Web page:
Author: George Mentz
Today’s article discusses the similarities of the personal financial advisor position with that of financial analysts. We draw comparisons in light of market data and trends.
As presented in a previous article, it was reported by 2016 jobs for personal financial advisors will have grown over 40% over 2006 levels, while financial analyst jobs—think FAD Financial Analyst Designates or AFA Accredited Financial Analysts types—will have grown over 30%.  The financial analysts job market is thus in slightly slower growth pattern than personal financial advisors.
As commentators have noted, there has traditionally been very little overlap between the securities analyst and financial planning communities.  This conclusion is based on the “number of financial analysts who are also financial planners. It thus “appears that relatively few analyst professionals have pursued personal financial planning.” Generally speaking, financial planners and financial analysts are not required to hold double accredited program degree or diplomas; thus, there has been a recent transition toward accredited business school program exams and education that leads to degree and certification eligibility.
Interestingly it is convenient that the financial planning and analysis jobs would start to merge as somebody who has completed a financial analyst designation will already have learned much of the material related to financial planning or private banking  However, graduate professional designations such as the CWM ® certification  which is awarded from the American Academy of Financial Management ®  require further graduate education in extra areas beyond investments, finance or planning including: economics, trusts, estates, global tax, macro forces, private banking, wealth strategy, money and banking, hedge funds, global risk management, and other. 
For example, financial analysts may provide guidance to businesses and individuals making financial decisions. The financial analyst role or profession began with a focus on financial bookkeeping and reporting skills, but has morphed over the recent years into a financial research job with a focus on fundamentals. These skills are similar to those that financial advisors use when consulting with clients, but advisors and planners by default have been trained more on the issues of FINRA rules, retirement planning, tax, estates, personal finance, insurance sales, and education planning. Moreover, financial analysts now tend to focus on assessing the performance of stocks, bonds, commodities, sectors, and other types of securities. These skills also are generally employed by the personal financial advisor.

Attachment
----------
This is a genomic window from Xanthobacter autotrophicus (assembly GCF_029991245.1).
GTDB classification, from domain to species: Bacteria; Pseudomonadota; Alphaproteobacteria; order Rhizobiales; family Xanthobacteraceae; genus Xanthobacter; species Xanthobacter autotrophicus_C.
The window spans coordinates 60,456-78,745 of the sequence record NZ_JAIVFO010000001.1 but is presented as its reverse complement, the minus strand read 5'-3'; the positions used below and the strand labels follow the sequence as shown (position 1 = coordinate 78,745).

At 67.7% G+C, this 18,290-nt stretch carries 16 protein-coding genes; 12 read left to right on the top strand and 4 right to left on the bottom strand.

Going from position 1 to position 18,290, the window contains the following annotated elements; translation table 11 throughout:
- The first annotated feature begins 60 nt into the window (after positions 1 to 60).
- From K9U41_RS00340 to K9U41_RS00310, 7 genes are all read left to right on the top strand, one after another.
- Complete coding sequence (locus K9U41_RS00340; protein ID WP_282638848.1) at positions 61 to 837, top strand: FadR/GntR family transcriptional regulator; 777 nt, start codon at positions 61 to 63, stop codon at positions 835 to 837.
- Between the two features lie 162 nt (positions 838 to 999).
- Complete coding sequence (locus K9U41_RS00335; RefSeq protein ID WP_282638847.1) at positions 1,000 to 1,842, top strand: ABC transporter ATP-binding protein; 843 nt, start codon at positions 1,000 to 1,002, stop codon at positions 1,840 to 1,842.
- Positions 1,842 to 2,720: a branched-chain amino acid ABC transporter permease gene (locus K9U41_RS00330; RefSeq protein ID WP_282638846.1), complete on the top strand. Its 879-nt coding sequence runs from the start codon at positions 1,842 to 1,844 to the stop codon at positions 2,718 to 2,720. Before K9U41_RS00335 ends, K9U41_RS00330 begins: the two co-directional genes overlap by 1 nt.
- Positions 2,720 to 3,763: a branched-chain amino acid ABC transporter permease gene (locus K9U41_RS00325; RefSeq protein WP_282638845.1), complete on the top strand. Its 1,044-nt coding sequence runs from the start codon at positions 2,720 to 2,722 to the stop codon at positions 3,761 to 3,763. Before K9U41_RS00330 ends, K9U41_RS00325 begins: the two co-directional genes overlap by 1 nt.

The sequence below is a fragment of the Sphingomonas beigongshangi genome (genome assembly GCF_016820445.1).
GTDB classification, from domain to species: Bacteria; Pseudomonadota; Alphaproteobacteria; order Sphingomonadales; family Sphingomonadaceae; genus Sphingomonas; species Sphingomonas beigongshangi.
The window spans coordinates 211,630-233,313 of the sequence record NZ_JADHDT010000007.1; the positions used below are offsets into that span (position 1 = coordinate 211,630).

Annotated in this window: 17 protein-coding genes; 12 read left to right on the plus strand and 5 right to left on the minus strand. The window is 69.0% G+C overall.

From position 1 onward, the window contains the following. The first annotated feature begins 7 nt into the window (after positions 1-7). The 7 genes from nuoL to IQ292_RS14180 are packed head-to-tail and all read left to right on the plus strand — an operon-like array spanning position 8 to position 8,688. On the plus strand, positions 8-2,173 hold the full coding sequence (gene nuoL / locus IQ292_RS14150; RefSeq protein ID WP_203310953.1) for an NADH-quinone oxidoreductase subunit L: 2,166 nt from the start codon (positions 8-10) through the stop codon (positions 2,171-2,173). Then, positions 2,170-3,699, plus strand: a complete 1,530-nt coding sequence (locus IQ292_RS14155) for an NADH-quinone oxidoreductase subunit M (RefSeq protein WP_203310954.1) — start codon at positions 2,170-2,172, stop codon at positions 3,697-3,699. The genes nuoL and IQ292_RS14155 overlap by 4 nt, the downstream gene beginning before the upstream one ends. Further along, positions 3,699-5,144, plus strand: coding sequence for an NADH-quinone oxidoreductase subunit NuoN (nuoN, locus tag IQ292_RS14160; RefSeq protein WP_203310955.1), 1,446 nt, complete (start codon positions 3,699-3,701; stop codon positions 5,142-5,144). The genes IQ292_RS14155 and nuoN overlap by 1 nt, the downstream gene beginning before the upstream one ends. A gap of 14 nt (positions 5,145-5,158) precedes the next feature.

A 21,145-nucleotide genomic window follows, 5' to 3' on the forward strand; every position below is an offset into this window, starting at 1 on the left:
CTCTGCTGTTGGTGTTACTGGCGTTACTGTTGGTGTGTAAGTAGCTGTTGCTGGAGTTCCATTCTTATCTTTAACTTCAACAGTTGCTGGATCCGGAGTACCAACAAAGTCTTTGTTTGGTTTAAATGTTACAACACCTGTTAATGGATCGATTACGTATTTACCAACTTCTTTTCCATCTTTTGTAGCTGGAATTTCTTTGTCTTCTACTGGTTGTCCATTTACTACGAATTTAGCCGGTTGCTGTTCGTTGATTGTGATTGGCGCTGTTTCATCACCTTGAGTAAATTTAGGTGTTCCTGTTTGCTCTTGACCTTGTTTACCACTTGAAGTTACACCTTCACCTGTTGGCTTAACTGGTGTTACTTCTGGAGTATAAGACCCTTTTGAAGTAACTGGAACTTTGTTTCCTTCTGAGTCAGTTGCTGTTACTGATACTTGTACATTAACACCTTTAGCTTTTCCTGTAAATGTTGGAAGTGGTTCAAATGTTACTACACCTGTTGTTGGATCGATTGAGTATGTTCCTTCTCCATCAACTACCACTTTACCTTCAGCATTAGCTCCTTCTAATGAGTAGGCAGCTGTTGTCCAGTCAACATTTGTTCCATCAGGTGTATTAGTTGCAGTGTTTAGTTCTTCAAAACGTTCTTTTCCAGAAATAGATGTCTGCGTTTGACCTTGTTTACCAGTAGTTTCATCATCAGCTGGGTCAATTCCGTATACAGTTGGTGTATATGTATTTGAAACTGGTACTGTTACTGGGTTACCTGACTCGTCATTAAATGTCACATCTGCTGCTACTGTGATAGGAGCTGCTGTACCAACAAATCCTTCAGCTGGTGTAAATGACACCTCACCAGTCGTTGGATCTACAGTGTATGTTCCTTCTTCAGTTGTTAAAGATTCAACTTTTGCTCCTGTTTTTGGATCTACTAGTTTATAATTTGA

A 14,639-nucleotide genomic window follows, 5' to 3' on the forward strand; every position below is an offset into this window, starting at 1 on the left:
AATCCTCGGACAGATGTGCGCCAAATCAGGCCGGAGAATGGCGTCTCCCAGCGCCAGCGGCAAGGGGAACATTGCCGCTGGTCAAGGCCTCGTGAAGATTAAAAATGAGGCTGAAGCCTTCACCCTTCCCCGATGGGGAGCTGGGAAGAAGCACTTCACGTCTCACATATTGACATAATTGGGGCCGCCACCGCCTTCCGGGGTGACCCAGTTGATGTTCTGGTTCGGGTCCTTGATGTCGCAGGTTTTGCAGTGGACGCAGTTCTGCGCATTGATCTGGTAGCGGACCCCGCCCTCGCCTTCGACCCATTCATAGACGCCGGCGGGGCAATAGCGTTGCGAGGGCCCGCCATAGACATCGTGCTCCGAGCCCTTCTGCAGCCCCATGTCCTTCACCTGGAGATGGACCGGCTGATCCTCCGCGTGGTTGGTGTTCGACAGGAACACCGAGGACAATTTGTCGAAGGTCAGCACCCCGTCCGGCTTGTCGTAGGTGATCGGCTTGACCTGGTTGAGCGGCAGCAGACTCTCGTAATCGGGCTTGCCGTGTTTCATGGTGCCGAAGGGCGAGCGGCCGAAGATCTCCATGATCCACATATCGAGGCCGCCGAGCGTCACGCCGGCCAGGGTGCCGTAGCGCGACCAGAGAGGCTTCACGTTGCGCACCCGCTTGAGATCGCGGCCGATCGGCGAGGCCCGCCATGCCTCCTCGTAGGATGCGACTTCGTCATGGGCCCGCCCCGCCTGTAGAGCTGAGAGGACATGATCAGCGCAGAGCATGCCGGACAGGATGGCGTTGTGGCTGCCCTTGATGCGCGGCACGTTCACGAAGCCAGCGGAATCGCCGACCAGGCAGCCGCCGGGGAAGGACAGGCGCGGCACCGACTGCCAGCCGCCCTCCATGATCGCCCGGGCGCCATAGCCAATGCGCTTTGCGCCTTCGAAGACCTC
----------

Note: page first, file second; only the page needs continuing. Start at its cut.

What’s more, some experienced managers, generally portfolio managers, supervise a team of analysts and select the mix of products, industries, and regions for their company’s investment portfolio. These managers or directors are not only responsible for the overall portfolio, but are also expected to explain investment decisions and strategies in meetings with investors.
An accredited bachelor’s or graduate degree is normally required for entry level or higher financial related positions. Most employers require a bachelor’s degree in a related field, such as finance, business, accounting, statistics, or economics. The business schools that are ACBSP or AACSB accredited represent the top business programs that have met the requirements of double accreditation.  An understanding of statistics, economics, and business may be essential, and knowledge of accounting policies and procedures, corporate budgeting, and financial analysis methods is recommended. A excellent opportunity to take courses in tax, finance, estates, asset management, wealth management and compliance is to apply to the online graduate program at: http://llmprogram.tjsl.edu
Since both financial advisors, planners and analysts require similar qualifications, those individuals who have the proper accredited education can easily transition between the two functions providing more value to clients. All entry level persons should be prepared to study for and take relevant regulatory licensing exams such as: Insurance License, Series 6, Series 7, Series 65, 66 or other state exams that are offered or regulated by the Insurance Commissioner  or FINRA .
A great start to finding a career in banking and finance would be searching online with www.AAFM.eFinancialCareers.com This career portal shows available jobs around the world in finance, banking, investments, hedge funds, risk management, insurance, compliance and more. 
United States Government Department of Labor, Bureau of Labor and Statistics, Financial Analysts and Personal Financial Advisors. Occupational Outlook Handbook,
2010-11 Edition.” http://www.bls.gov/oco/ocos301.htm
 Dan Olsen. “Personal Financial Planning: Making the Transition”. The Finance Professionals Post. New York Society of Security Analysts.”
 FINRA Financial Industry Regulatory Authority – Understanding Professional Designations – http://apps.finra.org/DataDirectory/1/prodesignations.aspx
 United States Government Department of Labor, Bureau of Labor and Statistics, Financial Analysts and Personal Financial Advisors. Occupational Outlook Handbook, 2010-11 Edition.” http://www.bls.gov/oco/ocos301.htm
 AAFM ® CWM Curriculum Facts: www.aafm.us or http://www.financialcertified.com/certified_chartered_wealth_manager_cwm_wiki.html
 Financial Advisors http://financecareers.about.com/od/financialadvisor/a/finadvisor.htm
 List of Double Accredited Business Schools http://financialanalyst.org/accreditededucation.html CHEA Council for Higher Education Accreditation http://www.chea.org/Directories/special.asp
 National Association of Insurance Commissioners http://www.naic.org/state_web_map.htm
 FINRA Financial Industry Regulatory Authority http://www.finra.org/
 eFinancialCareers.com www.AAFM.eFinancialCareers.com